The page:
Date of Award


Degree Type


Degree Name

Master of Arts (MA)




Through Hannah Arendt’s inspection of Adolf Eichmann, her studies of Kant’s political philosophy, and Life of the Mind she examines what it means to think critically and deconstructs the taken-for-granted action of thought. This paper is premised by the same guiding question as Arendt asks herself: Could thinking be a condition that makes people abstain from committing injustice or be conditioned against it? Arendt, clearly building on Kant, certainly thought it is probable; suggesting that Eichmann was not purely wicked or laced with stupidity, but the “macabre comedy” he landed a starring role in was a result of simple thoughtlessness. Turning to the current educational environment, critical thinking is a highly pursued, and increasingly imperative, skill to be learned by America’s youth. The Common Core State Standards (CCSS) directly state that critical thinking is one of three skills that are needed for children to be successful in, and out of, school. While the CCSS do not explicitly define what critical thinking is, it is evident that the justification for thinking surrounds future success. In this capacity, critical thinking happens to find itself tied to other stylish words, such as: marketability, global competition, accountability, and others. When coupled with current discourse in education, many are lead to the conclusion that critical thinking could be the single most important take-away from schooling. Through an exegetical analysis of Life of the Mind I investigate the connection between critical thinking and justice and offer insight into Arendt’s reasoning. To understand the current state of critical thinking, as justified by the CCSS, I conduct a critical reading of the standards and the literature surrounding it. It is my hope to reconcile the differences between critical thinking in the CCSS and what Arendt has to say about this important action.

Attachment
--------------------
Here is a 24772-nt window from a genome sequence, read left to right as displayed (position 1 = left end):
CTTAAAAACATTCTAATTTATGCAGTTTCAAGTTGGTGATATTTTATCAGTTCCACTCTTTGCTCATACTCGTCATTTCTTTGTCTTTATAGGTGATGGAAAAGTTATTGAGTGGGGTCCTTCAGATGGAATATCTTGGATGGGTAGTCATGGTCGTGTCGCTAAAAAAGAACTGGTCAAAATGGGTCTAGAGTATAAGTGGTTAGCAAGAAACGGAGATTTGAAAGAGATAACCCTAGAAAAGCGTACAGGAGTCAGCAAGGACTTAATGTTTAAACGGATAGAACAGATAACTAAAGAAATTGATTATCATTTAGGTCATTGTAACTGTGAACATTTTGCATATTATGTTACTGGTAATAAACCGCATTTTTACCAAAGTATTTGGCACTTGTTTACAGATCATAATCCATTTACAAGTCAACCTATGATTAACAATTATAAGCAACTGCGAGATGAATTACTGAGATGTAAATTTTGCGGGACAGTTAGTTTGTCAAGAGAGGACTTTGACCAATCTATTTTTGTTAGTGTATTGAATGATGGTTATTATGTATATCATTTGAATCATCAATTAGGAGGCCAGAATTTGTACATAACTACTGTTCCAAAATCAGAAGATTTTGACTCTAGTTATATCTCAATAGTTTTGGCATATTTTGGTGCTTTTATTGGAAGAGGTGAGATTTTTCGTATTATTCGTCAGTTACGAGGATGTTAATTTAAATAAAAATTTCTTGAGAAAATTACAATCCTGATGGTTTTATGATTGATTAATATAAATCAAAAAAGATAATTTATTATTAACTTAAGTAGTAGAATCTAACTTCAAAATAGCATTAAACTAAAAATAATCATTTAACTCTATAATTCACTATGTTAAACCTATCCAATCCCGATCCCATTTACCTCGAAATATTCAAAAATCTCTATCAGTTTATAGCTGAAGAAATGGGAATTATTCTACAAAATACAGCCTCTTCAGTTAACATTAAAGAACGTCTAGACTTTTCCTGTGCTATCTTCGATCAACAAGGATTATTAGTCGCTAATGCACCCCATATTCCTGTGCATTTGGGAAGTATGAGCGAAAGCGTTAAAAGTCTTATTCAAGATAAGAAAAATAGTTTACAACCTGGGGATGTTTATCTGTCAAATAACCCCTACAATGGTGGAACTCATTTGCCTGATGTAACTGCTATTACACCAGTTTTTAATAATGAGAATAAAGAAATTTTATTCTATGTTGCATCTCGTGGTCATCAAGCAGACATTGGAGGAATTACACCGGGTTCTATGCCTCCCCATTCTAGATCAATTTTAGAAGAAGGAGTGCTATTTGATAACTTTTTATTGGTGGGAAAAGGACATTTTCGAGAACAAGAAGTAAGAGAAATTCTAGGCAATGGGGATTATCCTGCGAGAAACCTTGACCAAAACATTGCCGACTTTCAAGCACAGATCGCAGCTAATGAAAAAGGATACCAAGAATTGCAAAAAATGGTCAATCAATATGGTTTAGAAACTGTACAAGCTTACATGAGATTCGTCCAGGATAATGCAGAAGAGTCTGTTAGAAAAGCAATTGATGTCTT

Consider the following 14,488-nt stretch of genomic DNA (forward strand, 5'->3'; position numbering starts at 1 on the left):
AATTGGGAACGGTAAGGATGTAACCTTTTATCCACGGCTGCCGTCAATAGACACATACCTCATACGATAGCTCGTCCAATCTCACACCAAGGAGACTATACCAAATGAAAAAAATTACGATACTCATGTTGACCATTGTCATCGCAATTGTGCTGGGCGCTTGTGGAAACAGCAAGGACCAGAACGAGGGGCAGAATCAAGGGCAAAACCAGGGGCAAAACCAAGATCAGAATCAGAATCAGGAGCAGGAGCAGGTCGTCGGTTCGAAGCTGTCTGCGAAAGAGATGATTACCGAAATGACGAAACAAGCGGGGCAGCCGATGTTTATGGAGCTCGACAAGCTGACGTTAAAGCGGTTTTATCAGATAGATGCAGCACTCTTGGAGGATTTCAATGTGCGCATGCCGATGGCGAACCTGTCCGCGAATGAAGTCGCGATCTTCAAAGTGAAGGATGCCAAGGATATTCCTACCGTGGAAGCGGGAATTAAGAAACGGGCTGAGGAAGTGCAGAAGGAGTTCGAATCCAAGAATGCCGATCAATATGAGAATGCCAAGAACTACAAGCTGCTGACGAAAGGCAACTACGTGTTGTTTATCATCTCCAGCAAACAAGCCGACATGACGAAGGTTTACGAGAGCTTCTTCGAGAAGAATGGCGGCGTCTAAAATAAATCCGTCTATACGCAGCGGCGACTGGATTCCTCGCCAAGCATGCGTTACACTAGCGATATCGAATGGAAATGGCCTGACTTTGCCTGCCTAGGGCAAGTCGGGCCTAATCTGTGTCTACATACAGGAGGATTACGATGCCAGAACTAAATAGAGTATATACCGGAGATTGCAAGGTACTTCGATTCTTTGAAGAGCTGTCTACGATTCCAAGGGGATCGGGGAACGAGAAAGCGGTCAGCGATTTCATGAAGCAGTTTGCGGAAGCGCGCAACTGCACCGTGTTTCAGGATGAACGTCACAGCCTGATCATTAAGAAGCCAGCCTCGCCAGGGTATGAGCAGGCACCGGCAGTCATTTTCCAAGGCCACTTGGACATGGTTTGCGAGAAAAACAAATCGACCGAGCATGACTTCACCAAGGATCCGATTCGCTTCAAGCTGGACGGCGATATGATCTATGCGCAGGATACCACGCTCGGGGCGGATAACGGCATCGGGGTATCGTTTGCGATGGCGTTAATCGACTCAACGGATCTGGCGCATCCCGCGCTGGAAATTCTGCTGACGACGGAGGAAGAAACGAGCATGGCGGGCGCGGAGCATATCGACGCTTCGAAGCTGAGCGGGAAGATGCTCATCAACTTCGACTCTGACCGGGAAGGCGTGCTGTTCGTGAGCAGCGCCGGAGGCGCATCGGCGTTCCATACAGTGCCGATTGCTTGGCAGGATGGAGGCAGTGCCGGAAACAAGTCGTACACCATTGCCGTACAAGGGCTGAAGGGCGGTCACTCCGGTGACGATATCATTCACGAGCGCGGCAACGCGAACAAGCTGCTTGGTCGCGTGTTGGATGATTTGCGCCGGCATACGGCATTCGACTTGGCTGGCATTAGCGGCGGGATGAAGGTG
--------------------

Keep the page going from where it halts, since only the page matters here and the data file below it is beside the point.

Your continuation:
1. Arendt, Life of the Mind, 4-5. 2. “What Parents Should Know,” Common Core State Standards Initiative, accessed September 29, 2015,

Creative Commons License

Creative Commons Attribution-Noncommercial-No Derivative Works 3.0 License
This work is licensed under a Creative Commons Attribution-Noncommercial-No Derivative Works 3.0 License.